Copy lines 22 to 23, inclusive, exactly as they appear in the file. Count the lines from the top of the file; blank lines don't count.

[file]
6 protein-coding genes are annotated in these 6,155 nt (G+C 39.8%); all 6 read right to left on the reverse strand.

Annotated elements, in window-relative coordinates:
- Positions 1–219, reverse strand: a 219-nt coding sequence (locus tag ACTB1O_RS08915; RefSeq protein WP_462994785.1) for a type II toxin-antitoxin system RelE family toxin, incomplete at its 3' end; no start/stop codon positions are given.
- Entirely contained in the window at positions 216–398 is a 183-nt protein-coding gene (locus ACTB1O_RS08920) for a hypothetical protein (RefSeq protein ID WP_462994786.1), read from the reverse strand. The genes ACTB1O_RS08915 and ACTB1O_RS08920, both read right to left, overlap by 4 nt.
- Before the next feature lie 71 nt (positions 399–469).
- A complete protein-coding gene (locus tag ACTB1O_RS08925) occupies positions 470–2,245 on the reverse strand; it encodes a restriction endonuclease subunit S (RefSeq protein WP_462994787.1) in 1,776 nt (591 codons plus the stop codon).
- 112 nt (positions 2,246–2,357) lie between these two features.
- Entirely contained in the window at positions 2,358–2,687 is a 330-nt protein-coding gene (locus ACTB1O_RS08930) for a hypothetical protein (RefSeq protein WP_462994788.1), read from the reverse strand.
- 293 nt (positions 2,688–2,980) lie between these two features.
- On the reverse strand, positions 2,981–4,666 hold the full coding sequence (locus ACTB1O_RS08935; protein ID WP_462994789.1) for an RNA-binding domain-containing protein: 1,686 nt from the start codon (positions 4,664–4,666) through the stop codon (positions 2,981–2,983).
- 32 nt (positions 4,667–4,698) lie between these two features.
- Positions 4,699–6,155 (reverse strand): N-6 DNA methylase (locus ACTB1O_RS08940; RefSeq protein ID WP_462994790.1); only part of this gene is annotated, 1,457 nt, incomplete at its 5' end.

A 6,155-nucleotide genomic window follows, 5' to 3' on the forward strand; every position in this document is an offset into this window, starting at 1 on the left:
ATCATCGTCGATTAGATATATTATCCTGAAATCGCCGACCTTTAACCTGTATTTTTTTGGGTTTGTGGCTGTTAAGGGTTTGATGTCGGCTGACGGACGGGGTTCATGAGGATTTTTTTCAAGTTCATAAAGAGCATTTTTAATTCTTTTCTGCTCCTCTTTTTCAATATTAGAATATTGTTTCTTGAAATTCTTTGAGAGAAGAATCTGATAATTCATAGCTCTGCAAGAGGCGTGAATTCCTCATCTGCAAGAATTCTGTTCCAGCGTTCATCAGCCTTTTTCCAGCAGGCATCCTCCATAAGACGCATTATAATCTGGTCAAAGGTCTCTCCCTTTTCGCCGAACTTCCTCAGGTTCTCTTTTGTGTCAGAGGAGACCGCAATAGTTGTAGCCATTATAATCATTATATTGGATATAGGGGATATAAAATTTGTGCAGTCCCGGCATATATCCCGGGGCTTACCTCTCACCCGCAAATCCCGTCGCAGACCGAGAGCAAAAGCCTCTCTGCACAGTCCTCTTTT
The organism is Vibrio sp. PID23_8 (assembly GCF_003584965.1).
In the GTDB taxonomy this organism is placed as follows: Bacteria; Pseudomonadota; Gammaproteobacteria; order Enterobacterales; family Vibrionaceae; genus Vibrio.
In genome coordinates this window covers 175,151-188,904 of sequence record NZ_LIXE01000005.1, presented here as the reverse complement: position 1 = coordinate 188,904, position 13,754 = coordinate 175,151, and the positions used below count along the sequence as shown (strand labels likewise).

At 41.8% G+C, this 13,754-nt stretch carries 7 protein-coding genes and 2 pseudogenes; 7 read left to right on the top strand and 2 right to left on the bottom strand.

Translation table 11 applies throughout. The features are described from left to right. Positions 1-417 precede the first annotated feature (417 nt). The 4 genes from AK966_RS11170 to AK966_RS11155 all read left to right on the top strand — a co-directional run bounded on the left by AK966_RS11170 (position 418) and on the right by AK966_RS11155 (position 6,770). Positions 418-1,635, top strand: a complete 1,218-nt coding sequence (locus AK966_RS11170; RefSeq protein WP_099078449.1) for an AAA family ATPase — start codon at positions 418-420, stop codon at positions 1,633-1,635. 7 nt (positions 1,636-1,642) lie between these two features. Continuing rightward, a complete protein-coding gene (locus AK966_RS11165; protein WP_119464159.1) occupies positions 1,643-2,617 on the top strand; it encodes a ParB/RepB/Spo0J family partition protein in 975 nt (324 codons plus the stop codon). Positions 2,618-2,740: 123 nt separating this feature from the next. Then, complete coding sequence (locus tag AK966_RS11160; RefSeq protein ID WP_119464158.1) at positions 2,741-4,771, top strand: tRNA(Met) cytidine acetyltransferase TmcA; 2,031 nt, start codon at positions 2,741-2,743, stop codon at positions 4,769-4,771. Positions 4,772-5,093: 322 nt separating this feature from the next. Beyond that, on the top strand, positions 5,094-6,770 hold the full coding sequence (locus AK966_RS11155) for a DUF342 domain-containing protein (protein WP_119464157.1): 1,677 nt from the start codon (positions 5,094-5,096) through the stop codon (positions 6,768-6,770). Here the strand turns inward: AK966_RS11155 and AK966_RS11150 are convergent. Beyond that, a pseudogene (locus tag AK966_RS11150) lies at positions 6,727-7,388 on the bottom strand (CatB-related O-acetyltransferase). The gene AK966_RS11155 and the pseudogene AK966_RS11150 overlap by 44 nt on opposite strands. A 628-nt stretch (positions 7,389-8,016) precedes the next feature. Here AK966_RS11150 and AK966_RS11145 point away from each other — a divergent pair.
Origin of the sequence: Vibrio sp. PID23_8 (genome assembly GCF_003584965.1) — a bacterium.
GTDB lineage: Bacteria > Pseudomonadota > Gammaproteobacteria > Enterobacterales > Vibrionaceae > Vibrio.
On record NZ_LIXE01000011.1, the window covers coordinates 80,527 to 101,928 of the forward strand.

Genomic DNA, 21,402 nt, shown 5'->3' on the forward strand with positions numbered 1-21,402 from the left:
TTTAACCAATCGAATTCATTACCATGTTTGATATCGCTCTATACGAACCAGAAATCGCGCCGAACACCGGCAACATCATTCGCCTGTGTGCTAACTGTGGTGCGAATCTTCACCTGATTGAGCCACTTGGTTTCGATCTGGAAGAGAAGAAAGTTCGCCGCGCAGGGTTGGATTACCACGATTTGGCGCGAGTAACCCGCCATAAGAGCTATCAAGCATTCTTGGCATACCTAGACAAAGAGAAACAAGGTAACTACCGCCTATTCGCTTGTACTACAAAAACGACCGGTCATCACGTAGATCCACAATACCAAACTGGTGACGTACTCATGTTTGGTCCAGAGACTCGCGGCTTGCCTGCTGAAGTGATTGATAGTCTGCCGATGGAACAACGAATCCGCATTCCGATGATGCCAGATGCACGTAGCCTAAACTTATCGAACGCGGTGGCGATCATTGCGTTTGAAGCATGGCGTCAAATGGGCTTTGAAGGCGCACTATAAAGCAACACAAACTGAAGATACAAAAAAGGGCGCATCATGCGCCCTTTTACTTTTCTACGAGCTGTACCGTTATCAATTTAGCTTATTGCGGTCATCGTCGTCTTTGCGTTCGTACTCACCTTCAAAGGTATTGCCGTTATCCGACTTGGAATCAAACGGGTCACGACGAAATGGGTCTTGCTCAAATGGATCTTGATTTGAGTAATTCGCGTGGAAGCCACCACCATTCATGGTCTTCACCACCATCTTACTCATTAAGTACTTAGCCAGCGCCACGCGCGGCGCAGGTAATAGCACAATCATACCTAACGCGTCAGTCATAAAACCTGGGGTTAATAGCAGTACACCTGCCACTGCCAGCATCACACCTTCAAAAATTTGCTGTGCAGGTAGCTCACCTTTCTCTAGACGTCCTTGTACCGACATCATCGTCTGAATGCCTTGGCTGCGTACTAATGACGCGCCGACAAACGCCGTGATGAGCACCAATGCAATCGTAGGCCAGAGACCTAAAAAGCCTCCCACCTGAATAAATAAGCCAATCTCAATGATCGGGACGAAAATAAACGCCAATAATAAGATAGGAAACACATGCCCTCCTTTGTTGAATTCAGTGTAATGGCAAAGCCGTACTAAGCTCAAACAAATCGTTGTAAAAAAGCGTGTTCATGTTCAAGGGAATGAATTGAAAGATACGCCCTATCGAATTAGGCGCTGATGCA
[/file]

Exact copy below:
On record NZ_LIXE01000011.1, the window covers coordinates 80,527 to 101,928 of the forward strand.

Genomic DNA, 21,402 nt, shown 5'->3' on the forward strand with positions numbered 1-21,402 from the left: